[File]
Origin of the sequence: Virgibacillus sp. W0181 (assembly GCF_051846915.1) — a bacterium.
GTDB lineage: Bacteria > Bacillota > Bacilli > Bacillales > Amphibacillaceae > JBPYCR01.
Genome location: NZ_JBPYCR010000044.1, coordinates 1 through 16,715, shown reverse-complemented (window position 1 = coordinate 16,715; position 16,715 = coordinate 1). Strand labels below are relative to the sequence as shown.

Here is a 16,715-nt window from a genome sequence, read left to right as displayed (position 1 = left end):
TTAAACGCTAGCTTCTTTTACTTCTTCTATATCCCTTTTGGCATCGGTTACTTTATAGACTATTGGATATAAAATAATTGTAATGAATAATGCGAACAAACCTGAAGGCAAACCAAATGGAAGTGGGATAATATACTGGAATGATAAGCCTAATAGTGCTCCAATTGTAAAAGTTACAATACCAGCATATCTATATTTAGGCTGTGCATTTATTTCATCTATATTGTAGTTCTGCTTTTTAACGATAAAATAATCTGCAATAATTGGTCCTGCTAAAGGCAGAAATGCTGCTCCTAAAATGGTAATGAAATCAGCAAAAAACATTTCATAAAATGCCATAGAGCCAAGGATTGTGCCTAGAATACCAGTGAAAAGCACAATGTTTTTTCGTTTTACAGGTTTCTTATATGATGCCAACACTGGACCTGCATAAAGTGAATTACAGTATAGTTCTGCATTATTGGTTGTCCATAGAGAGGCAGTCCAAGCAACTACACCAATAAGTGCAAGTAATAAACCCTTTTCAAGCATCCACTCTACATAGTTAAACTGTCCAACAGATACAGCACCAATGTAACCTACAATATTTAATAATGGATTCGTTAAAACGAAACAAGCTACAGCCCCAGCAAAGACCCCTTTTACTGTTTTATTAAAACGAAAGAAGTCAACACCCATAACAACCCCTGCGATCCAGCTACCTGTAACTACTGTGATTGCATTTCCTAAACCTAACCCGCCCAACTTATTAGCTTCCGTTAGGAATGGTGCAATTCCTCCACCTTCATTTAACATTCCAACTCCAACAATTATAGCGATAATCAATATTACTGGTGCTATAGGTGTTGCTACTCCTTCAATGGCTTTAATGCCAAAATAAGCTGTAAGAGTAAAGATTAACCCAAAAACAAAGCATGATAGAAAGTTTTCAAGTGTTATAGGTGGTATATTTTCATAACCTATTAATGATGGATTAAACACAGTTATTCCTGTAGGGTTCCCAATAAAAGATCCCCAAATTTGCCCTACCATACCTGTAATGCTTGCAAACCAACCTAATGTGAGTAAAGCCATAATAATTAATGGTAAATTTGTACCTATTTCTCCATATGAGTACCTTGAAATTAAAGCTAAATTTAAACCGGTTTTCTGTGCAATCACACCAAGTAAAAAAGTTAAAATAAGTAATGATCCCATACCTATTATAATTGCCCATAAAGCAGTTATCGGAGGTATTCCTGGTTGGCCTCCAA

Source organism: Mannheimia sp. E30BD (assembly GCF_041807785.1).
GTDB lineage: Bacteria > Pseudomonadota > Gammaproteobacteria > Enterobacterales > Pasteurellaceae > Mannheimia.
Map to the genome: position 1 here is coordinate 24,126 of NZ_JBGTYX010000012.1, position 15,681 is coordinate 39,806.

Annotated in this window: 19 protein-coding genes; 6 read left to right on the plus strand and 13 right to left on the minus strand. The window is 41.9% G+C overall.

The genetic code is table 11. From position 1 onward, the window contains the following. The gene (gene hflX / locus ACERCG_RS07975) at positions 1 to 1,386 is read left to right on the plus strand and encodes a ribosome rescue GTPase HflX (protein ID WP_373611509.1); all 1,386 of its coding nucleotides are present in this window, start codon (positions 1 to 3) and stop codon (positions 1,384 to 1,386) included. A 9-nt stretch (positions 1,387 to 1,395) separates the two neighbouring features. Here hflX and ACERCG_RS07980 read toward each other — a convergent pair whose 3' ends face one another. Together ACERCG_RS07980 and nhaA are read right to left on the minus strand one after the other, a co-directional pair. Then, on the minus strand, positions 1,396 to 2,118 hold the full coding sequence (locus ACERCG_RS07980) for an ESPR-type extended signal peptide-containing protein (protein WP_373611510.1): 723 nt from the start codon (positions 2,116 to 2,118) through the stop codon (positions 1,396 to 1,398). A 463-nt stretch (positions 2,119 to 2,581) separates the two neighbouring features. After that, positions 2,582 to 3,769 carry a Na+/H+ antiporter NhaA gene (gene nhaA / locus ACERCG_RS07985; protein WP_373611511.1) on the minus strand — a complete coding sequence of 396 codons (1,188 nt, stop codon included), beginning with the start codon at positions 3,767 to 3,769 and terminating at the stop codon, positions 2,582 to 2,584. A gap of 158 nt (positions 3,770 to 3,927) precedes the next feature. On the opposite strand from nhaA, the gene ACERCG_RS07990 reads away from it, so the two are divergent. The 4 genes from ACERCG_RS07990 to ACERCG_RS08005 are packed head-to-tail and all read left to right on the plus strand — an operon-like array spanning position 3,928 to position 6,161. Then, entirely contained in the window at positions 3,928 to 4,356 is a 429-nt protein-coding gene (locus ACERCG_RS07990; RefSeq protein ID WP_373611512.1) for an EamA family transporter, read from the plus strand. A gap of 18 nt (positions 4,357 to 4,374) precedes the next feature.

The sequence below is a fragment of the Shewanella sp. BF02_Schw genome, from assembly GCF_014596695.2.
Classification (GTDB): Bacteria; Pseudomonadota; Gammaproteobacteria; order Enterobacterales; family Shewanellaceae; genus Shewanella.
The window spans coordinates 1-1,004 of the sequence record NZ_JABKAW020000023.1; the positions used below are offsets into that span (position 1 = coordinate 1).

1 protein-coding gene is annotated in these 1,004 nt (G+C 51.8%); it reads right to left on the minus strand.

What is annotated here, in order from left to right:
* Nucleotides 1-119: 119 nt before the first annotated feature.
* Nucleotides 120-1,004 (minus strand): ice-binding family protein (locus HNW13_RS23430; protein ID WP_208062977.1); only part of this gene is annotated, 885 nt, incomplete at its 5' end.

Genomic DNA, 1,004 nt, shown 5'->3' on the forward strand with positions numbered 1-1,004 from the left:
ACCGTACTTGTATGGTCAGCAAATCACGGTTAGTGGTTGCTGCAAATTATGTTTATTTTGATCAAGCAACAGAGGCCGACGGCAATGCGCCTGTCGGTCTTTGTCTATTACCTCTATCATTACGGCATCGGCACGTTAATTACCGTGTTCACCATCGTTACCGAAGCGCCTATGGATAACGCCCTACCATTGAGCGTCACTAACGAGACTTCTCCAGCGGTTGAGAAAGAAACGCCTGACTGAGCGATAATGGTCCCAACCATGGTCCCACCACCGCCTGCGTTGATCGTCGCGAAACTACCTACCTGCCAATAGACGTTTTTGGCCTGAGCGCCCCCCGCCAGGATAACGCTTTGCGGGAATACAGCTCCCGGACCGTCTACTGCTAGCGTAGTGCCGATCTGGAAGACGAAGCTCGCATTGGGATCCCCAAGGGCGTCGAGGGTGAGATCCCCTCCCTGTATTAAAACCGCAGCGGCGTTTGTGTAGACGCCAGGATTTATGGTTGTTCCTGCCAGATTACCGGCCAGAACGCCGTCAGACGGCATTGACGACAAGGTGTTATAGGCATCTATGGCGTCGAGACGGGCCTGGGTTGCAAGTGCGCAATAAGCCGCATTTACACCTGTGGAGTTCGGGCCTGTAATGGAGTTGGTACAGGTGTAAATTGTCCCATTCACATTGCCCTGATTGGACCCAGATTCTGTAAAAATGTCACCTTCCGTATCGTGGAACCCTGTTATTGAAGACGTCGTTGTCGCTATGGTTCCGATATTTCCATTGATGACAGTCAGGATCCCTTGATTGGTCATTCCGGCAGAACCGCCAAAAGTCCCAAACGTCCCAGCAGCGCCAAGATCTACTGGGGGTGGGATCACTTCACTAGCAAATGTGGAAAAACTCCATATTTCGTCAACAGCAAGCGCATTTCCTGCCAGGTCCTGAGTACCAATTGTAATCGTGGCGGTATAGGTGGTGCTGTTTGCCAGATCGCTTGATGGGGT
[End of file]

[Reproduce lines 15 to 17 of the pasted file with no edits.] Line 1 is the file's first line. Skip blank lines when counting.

What is annotated here, in order from left to right:
* Nucleotides 1-119: 119 nt before the first annotated feature.
* Nucleotides 120-1,004 (minus strand): ice-binding family protein (locus HNW13_RS23430; protein ID WP_208062977.1); only part of this gene is annotated, 885 nt, incomplete at its 5' end.